Although lighter fluid may have, at one point, been the standard for getting a fire going in a charcoal grill, the practice has fallen into disfavor with many. People have had to come up with all sorts of ways of starting a fire without the use of lighter fluid in order to avoid that distinctive chemical taste and smell that comes from its use.
That being said, a lot of these methods may not seem obvious to newcomers, and it can be easy to resort back to the old reliable lighter fluid. Luckily, the internet is a thing, and it brings you this article wherein we will describe all the best ways of getting a charcoal grill going without any lighter fluid whatsoever.
Table of Contents
Method One: Using a Chimney Starter
The first method we are going to be unpacking and describing will require you to spend a fair bit of extra money if you do not already have a chimney starter, but the investment will be well worth it, especially if you plan to be grilling a lot in the future.
You should be able to find a relatively inexpensive chimney starter for under $30. These devices use newspaper and heat convection in order to heat up your charcoal briquets evenly – it is by far the easiest way to get a fire going in under 15 minutes without the use of lighter fluid.
First things first, you will need to get your hands on some newspaper, about two to four sheets depending on the size of your chimney starter. Once you have acquired some newspaper, you will need to crumble a few sheets up into some loose balls. Be careful not to make them too tight, however – you will want them loose enough so as to allow hot air to fill the spaces.
Place these balls at the bottom of your chimney starter.
Next, you will need to get your hands on some charcoal briquets. Any brand will do. Once you have got some, fill your chimney starter up fully, from the bottom, all the way to the top.
Before continuing, make sure that your chimney starter is placed on a sturdy, flame-retardant surface because things are about to get very hot indeed.
For this you will need a lighter of some kind, or perhaps several matchsticks. You need to set alight the newspaper you have placed at the bottom of your grill in several spots to ensure that you get the best flame possible. The paper will quickly heat up and begin to light the bottom of the coals. Subsequently, once all of the paper has disintegrated, the coals will begin to light each other, eventually reaching the very top of your grill.
Once the tops of your charcoal briquets are covered with gray and soot, they are ready for use. This should not take more than 15 minutes or so, assuming the fire has burned hot enough.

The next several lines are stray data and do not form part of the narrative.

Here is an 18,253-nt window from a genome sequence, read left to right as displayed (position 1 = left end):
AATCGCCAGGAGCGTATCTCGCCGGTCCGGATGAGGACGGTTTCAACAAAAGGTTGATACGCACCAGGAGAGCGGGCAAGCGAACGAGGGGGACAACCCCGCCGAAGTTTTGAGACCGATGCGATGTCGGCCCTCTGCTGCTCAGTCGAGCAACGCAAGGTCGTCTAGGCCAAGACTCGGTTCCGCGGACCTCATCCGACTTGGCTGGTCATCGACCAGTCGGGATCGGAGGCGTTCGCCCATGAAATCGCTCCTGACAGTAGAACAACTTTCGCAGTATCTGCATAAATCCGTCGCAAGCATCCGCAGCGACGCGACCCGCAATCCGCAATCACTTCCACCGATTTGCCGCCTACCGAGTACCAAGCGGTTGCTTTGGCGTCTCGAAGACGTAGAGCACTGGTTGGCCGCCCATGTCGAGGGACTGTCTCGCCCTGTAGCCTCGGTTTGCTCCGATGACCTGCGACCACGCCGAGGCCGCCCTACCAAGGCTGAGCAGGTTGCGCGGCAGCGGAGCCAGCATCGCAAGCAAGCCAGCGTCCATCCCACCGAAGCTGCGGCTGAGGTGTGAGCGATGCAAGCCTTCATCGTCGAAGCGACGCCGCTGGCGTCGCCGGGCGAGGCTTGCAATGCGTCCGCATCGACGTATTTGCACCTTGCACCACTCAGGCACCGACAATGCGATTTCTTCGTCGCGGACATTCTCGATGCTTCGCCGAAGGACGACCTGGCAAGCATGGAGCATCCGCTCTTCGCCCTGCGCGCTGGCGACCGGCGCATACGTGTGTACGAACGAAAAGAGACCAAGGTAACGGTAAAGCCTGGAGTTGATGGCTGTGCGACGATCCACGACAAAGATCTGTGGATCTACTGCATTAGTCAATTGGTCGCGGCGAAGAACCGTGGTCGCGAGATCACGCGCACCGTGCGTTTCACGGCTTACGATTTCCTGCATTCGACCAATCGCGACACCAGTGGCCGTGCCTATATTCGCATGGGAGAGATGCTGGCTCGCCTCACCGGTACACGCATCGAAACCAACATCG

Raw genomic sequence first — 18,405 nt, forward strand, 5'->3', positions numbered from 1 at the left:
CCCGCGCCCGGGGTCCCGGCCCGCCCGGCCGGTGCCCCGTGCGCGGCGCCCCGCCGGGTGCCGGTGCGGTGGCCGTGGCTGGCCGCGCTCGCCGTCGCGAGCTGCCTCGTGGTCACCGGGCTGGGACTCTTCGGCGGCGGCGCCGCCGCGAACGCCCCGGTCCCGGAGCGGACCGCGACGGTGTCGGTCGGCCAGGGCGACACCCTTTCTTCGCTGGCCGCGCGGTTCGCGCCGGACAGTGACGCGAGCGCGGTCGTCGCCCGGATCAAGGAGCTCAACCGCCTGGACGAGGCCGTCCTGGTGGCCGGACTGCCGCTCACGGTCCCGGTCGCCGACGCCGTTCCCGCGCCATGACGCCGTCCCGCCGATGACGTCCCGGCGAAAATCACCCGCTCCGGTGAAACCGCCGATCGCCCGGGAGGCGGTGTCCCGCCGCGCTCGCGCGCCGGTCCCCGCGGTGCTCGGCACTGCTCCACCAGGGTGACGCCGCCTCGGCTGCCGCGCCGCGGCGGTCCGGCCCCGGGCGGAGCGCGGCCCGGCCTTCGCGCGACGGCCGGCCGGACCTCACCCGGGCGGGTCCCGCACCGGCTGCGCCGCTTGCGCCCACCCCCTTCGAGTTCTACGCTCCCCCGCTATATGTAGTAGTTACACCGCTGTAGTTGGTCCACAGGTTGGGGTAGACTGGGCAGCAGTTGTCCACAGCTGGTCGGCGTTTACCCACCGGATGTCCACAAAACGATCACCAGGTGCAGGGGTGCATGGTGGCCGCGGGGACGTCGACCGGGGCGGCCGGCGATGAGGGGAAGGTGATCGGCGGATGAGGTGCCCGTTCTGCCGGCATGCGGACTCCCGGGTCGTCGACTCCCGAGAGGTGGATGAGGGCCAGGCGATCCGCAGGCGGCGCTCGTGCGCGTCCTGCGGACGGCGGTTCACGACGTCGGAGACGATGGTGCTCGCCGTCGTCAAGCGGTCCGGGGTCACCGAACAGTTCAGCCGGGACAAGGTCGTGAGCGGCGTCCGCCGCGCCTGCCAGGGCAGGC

Most chimney starters will simply need to be tipped over to release the coals, but higher-end models will typically have some sort of switch which empties the chimney for you. Regardless, try to spread your coals out a bit while you are tipping them out of the chimney starter as opposed to moving them around by hand, as they will be less likely to crumble.
Additionally, if you plan to be grilling for longer than 30 minutes or so, it is a good idea to conserve some of your charcoal briquets, which you can then distribute freely according to your needs.
This last step is really just an extra bit of advice, but you should make sure the vents of your grill are open in order to ensure a hotter fire, one which grows faster as well.
Method Two: Using Newspaper
If you cannot get your hands on a reliable chimney starter in time, then fret not, for all you need is a few sheets of newspaper to get a decent fire going. And here you will find out how.
Clear your grill of any excess ash and dirt. To get a good fire going, you will need a consistent flow of oxygen to feed it, and any leftover ash can restrict this airflow. Additionally, make sure all of the vents are open.
Get your hands on around four or five pieces of newspaper and crumple them up, again not too tight so as to restrict airflow. The paper from the charcoal bag can work as well. Place these crumpled up pieces of paper at the center of your grill.
A note for later on: if you find that the paper you are using is struggling to catch fire, try soaking it in vegetable oil first, which is a natural alternative to lighter fluid.
Get a few dry pieces of wood (any old sticks should do, really) and place them on top of your pile of newspapers, in a sort of “nest”.
Start with around three to four pieces of charcoal, and again, place them at the center of the nest you have made. Then, ignite the paper from several different locations and wait for it to start burning properly.
It may take some time, but eventually, your pieces of charcoal will begin to smoke. If they become ashy on top, you are in business. Then you can slowly begin to add more charcoal briquets to the pile. Eventually, you will have a decent bit of heat going, enough to grill anyway, though do not expect to see any large, dancing flames.
We strongly urge you to avoid lighter fluid and instead opt for one of the two methods we have just described. While they may not seem wholly conventional at first, they are tried and tested and are perfect for getting a good fire going and grilling yourself a meal without any of that nasty chemical business.